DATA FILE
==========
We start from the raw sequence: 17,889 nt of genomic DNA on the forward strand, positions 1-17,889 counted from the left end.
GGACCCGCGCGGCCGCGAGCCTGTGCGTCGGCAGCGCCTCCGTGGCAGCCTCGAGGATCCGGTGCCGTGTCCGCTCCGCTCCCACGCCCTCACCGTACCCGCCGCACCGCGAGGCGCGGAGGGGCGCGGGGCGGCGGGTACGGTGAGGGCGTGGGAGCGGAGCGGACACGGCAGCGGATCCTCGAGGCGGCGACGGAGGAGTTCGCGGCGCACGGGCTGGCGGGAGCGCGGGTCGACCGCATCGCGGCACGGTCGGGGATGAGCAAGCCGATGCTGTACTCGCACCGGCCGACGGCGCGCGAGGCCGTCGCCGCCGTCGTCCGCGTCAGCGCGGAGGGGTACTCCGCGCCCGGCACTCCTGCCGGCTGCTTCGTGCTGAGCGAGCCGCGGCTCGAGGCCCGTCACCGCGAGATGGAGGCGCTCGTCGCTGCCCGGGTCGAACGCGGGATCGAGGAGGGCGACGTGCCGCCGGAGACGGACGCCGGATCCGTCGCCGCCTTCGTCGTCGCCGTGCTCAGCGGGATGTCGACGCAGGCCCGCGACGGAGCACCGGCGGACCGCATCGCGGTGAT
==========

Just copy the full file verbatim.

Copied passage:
We start from the raw sequence: 17,889 nt of genomic DNA on the forward strand, positions 1-17,889 counted from the left end.
GGACCCGCGCGGCCGCGAGCCTGTGCGTCGGCAGCGCCTCCGTGGCAGCCTCGAGGATCCGGTGCCGTGTCCGCTCCGCTCCCACGCCCTCACCGTACCCGCCGCACCGCGAGGCGCGGAGGGGCGCGGGGCGGCGGGTACGGTGAGGGCGTGGGAGCGGAGCGGACACGGCAGCGGATCCTCGAGGCGGCGACGGAGGAGTTCGCGGCGCACGGGCTGGCGGGAGCGCGGGTCGACCGCATCGCGGCACGGTCGGGGATGAGCAAGCCGATGCTGTACTCGCACCGGCCGACGGCGCGCGAGGCCGTCGCCGCCGTCGTCCGCGTCAGCGCGGAGGGGTACTCCGCGCCCGGCACTCCTGCCGGCTGCTTCGTGCTGAGCGAGCCGCGGCTCGAGGCCCGTCACCGCGAGATGGAGGCGCTCGTCGCTGCCCGGGTCGAACGCGGGATCGAGGAGGGCGACGTGCCGCCGGAGACGGACGCCGGATCCGTCGCCGCCTTCGTCGTCGCCGTGCTCAGCGGGATGTCGACGCAGGCCCGCGACGGAGCACCGGCGGACCGCATCGCGGTGAT